There will be a driving test, but I think is more of a test to see if you have ever been inside a truck than a test of driving. I was there around Thanksgiving. All of the trainers were on their way home. The trainers pick the trainees, so don't be afraid to talk to someone you think might be a trainer.

Have fun with it. PTL is the only place that I applied and I am pleased with my choice. If you have more questions, shoot me a message.

thanks for the reply,I have read alot of negative things online about PTL and it is nice to finally hear someone say something positive.

Posted:  9 years ago

View Topic:

CDL Schooling- Private vs Public?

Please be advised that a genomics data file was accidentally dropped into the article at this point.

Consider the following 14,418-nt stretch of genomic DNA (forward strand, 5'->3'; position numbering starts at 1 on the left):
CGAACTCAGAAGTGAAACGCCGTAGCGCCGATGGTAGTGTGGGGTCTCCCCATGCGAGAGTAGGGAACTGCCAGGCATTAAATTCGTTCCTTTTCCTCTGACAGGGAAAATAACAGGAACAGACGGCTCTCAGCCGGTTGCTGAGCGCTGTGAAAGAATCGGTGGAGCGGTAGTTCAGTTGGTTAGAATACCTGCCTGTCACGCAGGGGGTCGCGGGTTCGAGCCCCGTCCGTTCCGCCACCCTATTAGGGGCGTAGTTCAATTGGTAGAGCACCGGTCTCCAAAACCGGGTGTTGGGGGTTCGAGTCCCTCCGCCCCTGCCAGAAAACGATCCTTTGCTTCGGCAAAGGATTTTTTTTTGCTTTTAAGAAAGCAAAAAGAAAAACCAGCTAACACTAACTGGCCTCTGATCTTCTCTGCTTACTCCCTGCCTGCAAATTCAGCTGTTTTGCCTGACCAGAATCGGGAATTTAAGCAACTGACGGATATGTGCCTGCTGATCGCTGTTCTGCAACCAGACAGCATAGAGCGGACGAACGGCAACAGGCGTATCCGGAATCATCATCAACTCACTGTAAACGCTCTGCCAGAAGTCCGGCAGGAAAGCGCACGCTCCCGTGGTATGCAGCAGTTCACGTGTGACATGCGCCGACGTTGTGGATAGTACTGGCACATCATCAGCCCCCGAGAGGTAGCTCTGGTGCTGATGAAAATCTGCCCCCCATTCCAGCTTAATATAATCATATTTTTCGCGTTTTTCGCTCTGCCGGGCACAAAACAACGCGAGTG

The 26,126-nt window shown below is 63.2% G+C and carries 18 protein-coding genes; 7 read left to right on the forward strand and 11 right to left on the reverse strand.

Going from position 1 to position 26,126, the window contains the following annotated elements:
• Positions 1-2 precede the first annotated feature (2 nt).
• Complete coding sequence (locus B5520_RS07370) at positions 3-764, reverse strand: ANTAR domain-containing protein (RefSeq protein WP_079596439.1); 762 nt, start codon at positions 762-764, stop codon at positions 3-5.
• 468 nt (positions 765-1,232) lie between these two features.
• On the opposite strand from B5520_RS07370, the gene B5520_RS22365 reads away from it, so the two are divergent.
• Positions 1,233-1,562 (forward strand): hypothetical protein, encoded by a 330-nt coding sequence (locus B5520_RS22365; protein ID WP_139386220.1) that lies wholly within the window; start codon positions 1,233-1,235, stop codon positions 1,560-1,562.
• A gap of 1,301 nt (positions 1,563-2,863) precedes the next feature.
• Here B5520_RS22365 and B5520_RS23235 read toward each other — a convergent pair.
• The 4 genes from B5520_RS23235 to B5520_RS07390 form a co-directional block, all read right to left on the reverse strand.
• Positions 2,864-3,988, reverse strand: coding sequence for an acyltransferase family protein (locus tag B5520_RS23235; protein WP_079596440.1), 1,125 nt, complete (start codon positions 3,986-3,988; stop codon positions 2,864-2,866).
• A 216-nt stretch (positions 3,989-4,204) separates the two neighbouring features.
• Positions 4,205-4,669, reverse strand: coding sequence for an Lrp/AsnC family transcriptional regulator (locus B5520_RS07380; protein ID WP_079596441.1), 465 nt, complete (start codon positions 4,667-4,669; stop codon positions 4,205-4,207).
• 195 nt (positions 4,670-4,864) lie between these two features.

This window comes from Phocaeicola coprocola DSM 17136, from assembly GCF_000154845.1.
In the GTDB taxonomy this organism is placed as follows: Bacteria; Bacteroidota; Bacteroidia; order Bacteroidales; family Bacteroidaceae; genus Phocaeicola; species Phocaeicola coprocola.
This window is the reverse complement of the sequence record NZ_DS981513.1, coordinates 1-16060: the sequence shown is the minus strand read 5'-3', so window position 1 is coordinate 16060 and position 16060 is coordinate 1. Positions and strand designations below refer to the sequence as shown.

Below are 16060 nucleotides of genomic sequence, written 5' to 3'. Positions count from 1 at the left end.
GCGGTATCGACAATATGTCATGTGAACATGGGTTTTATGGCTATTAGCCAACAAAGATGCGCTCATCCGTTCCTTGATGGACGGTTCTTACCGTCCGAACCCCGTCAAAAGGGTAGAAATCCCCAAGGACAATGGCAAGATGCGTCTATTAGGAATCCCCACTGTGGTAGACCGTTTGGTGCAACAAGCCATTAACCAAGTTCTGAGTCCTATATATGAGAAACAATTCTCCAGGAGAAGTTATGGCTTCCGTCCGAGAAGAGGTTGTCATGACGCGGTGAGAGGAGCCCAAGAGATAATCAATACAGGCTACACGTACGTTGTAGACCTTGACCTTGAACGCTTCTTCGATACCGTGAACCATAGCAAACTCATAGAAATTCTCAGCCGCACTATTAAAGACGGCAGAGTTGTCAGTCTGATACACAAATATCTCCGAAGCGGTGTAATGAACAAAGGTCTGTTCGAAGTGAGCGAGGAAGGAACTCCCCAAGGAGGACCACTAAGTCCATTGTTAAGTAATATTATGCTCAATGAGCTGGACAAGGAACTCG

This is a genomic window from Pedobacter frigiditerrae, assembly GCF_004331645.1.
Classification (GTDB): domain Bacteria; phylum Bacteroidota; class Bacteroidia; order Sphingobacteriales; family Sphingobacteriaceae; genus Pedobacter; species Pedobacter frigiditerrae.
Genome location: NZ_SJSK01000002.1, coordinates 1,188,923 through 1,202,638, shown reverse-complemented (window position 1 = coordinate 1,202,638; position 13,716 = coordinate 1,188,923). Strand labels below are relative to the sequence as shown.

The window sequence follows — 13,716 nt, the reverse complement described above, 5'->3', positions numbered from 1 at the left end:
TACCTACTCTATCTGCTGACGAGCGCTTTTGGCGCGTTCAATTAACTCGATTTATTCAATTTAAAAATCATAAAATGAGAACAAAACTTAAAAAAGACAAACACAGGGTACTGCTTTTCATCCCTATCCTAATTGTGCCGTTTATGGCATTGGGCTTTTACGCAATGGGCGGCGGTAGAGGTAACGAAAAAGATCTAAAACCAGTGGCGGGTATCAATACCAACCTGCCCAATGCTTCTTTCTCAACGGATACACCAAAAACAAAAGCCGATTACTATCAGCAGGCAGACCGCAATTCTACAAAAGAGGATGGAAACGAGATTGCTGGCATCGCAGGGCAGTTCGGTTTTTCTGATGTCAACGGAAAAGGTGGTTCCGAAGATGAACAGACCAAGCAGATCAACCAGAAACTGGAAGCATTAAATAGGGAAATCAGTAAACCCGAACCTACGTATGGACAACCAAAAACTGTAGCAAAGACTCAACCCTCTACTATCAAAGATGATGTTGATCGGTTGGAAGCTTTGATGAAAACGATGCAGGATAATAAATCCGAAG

I just graduated Tidewater community college truck driving school in Portsmouth Va. The cost was a little over 2600 and the course was 8 weeks long.I had 12 people in my class and we had 8 trucks.The schooling was 5 days a week 7 hrs a day.After about 2 weeks of classroom the rest of the time was spent on the skill range doing backing and docking maneuvers and driving on the road.I averaged 3to 4 hrs of actual seat time every day. I highly recommend going the community college or votech route,you will get more seat time and better training.